Background Acute infections with Mycoplasma pneumoniae (Mp) have been associated with worsening asthma in children. Mp can be present in the respiratory tract for extended periods; it is unknown whether the long-term persistence of Mp in the respiratory tract affects long-term asthma control. Objective To determine the effect of Mp on asthma control. Methods We enrolled 31 pediatric subjects 3 to 10 years of age with persistent asthma who completed up to 8 visits over a 24-month period. We detected Mp by antigen capture and polymerase chain reaction. Primary outcome measurements included symptom scores, quality of life, medication scores, oral corticosteroid use, health care usage, school absences, and exhaled breath condensate pH. Results Low levels of Mp community-acquired respiratory distress syndrome toxin were detected in 20 subjects (64.5%) at enrollment. Subjects with Mp positivity at a given visit had a .579 probability of remaining Mp positive at the subsequent visit, whereas those with Mp negativity had a .348 probability of becoming Mp positive at the following visit. The incidence of Mp overall was higher in the spring and summer months. Overall, we found no significant relation between the detection of Mp and worse outcome measurements at the same visit or at subsequent visits. Conclusion The long-term persistence of Mp in the respiratory tract is common in children with asthma. However, the detection of Mp was not associated significantly with worse asthma symptoms, quality of life, health care usage, school absences, or exhaled breath condensate pH in this pediatric asthma cohort.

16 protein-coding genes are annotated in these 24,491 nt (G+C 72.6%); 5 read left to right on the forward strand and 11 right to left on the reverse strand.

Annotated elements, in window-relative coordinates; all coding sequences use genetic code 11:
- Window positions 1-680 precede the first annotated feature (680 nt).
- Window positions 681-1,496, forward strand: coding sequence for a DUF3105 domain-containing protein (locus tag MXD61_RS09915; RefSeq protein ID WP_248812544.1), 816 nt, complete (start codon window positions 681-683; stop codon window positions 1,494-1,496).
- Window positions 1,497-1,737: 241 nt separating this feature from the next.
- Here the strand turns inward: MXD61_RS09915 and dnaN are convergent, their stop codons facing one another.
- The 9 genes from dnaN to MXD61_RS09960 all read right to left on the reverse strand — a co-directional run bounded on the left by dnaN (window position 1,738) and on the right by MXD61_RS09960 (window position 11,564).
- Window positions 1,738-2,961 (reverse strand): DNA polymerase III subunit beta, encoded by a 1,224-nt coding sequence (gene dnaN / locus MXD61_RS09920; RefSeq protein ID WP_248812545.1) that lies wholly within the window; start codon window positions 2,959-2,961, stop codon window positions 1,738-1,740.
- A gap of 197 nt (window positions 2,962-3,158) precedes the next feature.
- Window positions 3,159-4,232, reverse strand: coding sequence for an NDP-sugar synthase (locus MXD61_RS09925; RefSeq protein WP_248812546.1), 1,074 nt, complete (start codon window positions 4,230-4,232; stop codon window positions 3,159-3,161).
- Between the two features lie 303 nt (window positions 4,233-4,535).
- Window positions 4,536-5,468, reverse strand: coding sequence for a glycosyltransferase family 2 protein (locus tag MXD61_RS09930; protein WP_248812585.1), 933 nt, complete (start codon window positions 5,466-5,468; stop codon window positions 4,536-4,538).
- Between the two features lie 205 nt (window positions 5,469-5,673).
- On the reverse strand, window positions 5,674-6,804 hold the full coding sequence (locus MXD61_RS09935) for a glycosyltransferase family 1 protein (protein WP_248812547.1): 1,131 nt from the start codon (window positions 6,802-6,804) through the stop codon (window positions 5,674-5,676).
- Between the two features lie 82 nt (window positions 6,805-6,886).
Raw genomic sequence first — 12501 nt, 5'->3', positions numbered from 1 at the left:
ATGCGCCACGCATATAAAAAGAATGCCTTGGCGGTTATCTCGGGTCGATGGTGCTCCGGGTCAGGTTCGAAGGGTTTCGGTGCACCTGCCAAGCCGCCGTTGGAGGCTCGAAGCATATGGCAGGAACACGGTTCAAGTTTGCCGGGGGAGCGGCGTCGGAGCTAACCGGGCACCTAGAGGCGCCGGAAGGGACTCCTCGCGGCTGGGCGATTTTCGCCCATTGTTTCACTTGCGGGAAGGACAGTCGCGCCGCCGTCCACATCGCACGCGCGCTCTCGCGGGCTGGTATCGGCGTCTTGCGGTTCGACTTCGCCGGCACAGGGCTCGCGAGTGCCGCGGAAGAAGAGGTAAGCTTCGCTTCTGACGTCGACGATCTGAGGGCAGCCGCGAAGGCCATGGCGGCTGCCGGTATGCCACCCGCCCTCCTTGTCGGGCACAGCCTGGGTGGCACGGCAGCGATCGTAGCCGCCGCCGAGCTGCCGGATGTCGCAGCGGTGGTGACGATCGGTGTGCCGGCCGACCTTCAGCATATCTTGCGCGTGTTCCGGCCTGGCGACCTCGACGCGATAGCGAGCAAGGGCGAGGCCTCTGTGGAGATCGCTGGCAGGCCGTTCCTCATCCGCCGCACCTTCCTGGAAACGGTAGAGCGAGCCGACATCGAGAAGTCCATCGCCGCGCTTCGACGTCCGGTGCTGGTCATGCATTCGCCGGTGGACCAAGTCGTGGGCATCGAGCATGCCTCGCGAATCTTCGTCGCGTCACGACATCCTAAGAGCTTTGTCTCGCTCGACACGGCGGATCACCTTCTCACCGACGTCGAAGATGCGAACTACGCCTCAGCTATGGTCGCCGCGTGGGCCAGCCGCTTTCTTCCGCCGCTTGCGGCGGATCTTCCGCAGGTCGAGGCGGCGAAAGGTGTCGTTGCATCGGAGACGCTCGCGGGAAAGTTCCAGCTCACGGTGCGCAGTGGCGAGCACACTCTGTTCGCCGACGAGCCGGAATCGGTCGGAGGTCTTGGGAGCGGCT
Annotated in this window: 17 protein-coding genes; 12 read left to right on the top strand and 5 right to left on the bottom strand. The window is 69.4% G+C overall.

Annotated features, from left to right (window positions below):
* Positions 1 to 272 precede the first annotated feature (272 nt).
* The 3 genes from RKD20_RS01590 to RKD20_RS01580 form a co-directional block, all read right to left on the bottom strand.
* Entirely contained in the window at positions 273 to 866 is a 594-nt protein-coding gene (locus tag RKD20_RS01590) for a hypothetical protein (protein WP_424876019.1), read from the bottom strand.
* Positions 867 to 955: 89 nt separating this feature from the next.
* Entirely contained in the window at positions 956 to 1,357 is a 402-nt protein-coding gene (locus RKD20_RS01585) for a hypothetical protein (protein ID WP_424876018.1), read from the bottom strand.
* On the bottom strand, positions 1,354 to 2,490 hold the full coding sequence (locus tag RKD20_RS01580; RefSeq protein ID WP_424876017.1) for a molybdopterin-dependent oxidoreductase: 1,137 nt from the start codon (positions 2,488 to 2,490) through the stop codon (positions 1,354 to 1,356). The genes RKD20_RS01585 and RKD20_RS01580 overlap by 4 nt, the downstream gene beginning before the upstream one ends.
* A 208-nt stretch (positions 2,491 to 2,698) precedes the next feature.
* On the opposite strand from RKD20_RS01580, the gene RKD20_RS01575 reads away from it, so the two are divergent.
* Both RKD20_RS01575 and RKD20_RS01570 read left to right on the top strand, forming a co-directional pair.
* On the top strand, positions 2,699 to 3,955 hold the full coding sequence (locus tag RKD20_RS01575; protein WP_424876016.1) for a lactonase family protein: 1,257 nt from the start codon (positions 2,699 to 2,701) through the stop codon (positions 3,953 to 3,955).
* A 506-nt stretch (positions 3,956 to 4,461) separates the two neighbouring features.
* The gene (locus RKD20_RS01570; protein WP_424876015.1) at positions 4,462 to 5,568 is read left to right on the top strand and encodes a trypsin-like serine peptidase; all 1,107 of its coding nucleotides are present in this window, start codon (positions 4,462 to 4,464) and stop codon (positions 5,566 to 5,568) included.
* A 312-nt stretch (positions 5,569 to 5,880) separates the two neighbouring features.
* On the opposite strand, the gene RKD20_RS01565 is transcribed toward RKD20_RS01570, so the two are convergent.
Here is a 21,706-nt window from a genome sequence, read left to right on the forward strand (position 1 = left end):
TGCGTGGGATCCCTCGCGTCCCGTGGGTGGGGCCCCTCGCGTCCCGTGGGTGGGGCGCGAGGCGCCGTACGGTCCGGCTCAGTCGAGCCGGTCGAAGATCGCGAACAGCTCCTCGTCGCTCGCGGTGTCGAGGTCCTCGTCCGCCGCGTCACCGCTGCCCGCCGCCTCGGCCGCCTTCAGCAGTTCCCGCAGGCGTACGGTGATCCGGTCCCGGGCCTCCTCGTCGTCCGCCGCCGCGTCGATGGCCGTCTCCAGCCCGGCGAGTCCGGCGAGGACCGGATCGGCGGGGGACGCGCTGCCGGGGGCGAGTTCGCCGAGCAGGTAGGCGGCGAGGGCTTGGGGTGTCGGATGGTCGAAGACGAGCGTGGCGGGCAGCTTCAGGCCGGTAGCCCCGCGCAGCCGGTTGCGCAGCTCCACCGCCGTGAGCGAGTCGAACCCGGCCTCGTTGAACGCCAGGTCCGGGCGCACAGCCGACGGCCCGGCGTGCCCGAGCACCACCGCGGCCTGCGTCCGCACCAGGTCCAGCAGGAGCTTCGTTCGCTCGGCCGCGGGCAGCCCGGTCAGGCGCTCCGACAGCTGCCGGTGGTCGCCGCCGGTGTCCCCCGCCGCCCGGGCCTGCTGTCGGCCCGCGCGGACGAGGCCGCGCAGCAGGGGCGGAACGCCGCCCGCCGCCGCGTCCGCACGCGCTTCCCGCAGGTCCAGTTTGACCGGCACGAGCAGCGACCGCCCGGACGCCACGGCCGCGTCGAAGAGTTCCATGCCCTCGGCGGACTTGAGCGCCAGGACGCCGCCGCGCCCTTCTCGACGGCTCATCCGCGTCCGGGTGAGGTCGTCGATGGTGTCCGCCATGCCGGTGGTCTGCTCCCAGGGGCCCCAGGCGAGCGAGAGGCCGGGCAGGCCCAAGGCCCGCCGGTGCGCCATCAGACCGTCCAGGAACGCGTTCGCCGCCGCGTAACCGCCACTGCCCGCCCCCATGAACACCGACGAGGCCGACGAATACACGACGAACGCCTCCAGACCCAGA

ASJC Scopus subject areas
- Immunology and Allergy
- Pulmonary and Respiratory Medicine